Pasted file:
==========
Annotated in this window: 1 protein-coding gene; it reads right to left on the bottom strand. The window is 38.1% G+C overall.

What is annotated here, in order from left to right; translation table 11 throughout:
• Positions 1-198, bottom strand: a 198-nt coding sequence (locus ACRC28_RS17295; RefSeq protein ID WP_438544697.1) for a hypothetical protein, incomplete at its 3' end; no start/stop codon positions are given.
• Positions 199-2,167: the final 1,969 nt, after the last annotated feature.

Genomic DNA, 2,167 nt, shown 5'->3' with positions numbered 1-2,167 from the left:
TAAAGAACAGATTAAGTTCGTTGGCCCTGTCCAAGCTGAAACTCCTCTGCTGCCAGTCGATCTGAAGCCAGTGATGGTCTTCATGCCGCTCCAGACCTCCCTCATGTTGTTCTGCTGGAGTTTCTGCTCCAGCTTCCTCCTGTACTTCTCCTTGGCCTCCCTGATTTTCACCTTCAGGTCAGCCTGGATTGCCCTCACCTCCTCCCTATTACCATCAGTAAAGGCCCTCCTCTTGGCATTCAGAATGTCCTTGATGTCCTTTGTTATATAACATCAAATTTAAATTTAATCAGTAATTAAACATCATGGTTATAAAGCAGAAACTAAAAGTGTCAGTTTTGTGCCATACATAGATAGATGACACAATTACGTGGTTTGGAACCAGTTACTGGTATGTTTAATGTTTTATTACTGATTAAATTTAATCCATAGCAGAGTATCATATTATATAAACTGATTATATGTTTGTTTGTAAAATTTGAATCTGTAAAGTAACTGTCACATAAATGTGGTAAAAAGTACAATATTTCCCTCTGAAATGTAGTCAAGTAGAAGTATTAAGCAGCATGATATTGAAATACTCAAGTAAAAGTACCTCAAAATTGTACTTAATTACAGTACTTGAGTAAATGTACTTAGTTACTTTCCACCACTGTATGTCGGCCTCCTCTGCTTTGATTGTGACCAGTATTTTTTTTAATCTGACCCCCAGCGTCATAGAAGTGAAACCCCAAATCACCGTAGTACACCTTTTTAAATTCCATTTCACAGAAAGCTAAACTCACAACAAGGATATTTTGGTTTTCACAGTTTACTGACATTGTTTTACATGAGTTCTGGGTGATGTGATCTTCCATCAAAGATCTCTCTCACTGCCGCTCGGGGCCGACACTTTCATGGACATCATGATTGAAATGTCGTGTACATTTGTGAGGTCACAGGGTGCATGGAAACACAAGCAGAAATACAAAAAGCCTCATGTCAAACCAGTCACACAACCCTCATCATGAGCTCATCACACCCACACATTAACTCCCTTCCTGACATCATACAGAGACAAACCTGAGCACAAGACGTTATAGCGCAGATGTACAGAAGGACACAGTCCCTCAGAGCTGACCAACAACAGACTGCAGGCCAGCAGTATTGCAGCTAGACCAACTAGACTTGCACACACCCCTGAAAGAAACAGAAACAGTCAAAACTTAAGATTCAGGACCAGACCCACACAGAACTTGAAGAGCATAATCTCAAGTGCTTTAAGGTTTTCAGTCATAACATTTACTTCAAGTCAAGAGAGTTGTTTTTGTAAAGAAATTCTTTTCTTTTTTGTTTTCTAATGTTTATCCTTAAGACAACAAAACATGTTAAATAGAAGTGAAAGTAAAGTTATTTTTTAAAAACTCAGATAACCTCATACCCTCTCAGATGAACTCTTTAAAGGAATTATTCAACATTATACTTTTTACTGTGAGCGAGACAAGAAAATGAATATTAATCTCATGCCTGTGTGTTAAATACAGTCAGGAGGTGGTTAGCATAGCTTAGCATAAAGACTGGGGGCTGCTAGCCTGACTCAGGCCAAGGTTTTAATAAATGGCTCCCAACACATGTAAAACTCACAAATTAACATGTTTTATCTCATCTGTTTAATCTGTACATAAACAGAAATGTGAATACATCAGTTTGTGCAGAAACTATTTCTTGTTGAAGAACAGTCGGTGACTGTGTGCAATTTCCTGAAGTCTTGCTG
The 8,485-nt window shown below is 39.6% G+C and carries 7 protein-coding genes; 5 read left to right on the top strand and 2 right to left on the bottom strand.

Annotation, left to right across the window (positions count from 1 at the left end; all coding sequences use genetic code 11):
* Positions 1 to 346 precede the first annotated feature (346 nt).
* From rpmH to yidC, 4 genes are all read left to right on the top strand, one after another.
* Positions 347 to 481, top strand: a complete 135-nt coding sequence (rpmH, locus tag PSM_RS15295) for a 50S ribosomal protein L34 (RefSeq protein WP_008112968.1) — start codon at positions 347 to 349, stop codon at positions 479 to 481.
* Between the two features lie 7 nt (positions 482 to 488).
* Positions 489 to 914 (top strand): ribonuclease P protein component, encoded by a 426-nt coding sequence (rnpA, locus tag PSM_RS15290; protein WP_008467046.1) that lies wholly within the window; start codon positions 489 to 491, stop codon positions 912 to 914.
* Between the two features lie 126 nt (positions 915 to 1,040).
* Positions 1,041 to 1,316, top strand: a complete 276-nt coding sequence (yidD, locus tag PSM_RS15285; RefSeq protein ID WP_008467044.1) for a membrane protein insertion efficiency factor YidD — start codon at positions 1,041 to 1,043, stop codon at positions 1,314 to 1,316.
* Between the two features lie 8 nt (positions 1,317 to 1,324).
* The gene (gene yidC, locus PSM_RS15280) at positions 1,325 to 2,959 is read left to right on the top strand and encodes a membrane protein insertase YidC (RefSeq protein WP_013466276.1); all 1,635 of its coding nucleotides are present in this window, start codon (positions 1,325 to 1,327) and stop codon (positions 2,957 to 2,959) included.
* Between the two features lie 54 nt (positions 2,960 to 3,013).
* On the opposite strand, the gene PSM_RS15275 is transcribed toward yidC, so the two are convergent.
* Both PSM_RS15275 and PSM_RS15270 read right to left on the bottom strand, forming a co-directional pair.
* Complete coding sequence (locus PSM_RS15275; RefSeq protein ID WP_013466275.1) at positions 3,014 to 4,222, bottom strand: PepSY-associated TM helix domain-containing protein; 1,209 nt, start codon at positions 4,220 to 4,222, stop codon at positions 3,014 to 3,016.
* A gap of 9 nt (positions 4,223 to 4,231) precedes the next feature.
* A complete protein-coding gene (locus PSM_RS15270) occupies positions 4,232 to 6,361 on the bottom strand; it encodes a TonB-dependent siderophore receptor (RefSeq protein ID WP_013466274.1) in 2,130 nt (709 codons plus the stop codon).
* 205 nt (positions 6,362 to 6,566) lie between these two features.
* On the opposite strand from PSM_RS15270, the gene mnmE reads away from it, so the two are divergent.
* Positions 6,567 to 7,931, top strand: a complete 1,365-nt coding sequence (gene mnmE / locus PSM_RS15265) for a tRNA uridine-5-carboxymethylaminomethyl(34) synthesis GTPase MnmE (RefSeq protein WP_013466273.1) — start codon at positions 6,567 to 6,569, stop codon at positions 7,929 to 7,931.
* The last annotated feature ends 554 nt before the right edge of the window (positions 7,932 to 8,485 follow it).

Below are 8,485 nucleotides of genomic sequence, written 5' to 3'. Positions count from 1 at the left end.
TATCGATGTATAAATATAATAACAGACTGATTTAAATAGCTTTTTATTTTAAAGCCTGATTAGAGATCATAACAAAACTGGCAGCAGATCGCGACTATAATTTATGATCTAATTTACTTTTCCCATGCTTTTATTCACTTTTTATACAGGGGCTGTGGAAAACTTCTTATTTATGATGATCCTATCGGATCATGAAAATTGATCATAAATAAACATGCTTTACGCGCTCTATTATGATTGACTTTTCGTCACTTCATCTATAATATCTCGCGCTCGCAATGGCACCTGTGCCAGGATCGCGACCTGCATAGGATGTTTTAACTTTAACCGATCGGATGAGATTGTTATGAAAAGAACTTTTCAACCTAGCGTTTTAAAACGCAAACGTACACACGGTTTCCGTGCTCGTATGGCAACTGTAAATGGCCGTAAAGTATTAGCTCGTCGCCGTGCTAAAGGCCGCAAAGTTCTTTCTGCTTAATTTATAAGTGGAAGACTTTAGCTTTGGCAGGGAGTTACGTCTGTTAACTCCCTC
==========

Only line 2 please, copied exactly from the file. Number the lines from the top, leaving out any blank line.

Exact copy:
What is annotated here, in order from left to right; translation table 11 throughout: